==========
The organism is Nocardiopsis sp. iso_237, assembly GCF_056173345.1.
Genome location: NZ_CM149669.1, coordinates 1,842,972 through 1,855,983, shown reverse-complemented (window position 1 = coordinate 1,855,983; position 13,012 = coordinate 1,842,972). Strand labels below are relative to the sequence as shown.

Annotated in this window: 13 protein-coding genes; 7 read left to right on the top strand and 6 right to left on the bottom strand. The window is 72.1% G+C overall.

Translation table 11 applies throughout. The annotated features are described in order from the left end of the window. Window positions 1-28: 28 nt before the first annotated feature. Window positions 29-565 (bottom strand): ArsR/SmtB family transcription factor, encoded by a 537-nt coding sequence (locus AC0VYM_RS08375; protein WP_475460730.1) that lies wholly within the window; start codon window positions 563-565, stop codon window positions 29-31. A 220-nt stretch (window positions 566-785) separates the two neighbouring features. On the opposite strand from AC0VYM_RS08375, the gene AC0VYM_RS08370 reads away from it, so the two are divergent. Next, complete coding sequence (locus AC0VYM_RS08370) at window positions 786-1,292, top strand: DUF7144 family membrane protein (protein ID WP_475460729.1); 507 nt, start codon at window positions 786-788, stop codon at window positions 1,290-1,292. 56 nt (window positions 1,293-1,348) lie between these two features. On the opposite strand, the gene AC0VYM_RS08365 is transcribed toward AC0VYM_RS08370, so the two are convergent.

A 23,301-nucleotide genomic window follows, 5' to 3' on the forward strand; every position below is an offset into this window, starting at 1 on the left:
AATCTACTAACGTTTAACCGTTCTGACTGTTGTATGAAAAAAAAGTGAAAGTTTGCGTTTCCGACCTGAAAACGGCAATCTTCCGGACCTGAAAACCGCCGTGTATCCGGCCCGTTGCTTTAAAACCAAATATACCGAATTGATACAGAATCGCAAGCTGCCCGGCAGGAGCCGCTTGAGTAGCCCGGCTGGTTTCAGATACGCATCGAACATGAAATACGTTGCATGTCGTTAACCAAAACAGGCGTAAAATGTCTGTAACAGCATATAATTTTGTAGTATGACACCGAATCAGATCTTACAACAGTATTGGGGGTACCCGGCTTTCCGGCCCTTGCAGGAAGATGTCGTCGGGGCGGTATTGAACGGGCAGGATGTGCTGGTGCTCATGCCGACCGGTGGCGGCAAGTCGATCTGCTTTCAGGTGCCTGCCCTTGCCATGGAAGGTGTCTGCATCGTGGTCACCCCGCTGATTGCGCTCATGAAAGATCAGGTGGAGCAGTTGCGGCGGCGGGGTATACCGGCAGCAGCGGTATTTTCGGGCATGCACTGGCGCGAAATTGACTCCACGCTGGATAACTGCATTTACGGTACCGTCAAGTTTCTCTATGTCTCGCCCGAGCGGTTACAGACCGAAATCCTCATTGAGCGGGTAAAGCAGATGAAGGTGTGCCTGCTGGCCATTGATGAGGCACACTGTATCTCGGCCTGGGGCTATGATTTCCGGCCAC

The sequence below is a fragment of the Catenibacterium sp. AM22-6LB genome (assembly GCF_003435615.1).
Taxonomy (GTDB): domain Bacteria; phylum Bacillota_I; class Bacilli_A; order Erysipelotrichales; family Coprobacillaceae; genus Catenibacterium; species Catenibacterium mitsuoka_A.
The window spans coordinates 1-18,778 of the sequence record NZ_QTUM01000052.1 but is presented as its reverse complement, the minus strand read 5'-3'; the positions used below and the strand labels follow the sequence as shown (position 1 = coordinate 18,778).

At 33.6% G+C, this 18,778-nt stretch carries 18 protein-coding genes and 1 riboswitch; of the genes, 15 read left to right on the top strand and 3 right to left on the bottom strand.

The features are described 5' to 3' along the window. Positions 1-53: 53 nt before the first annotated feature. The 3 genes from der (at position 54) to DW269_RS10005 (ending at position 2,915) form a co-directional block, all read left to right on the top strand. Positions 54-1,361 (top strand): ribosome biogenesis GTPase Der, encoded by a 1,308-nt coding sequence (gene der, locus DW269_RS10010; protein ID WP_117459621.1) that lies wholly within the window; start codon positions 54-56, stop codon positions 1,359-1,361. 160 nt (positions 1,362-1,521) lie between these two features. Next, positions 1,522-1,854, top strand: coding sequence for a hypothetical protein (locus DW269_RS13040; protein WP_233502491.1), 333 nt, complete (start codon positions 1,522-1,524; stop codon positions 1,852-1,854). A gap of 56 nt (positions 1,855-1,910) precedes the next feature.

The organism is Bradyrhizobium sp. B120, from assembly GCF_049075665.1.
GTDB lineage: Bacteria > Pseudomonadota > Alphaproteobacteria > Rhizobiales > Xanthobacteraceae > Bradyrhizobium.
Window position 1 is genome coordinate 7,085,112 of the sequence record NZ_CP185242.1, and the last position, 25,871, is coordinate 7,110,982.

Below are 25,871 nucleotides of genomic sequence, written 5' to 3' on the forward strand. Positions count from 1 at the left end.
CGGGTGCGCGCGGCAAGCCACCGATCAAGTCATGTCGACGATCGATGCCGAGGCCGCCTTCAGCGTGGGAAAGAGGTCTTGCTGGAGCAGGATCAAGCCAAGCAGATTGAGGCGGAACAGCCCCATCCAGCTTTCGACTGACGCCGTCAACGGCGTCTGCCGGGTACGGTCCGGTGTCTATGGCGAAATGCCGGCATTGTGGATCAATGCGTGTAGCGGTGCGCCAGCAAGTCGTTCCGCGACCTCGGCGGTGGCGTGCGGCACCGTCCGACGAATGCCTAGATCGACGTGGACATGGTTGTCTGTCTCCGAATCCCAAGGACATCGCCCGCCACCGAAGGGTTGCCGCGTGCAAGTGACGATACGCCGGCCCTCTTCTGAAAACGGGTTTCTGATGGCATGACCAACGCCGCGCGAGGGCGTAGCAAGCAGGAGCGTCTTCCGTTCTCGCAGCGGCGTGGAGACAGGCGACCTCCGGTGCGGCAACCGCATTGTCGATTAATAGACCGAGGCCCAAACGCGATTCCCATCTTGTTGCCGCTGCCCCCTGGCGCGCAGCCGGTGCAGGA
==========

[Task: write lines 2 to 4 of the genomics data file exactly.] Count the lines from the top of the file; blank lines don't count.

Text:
Genome location: NZ_CM149669.1, coordinates 1,842,972 through 1,855,983, shown reverse-complemented (window position 1 = coordinate 1,855,983; position 13,012 = coordinate 1,842,972). Strand labels below are relative to the sequence as shown.

Annotated in this window: 13 protein-coding genes; 7 read left to right on the top strand and 6 right to left on the bottom strand. The window is 72.1% G+C overall.

Translation table 11 applies throughout. The annotated features are described in order from the left end of the window. Window positions 1-28: 28 nt before the first annotated feature. Window positions 29-565 (bottom strand): ArsR/SmtB family transcription factor, encoded by a 537-nt coding sequence (locus AC0VYM_RS08375; protein WP_475460730.1) that lies wholly within the window; start codon window positions 563-565, stop codon window positions 29-31. A 220-nt stretch (window positions 566-785) separates the two neighbouring features. On the opposite strand from AC0VYM_RS08375, the gene AC0VYM_RS08370 reads away from it, so the two are divergent. Next, complete coding sequence (locus AC0VYM_RS08370) at window positions 786-1,292, top strand: DUF7144 family membrane protein (protein ID WP_475460729.1); 507 nt, start codon at window positions 786-788, stop codon at window positions 1,290-1,292. 56 nt (window positions 1,293-1,348) lie between these two features. On the opposite strand, the gene AC0VYM_RS08365 is transcribed toward AC0VYM_RS08370, so the two are convergent.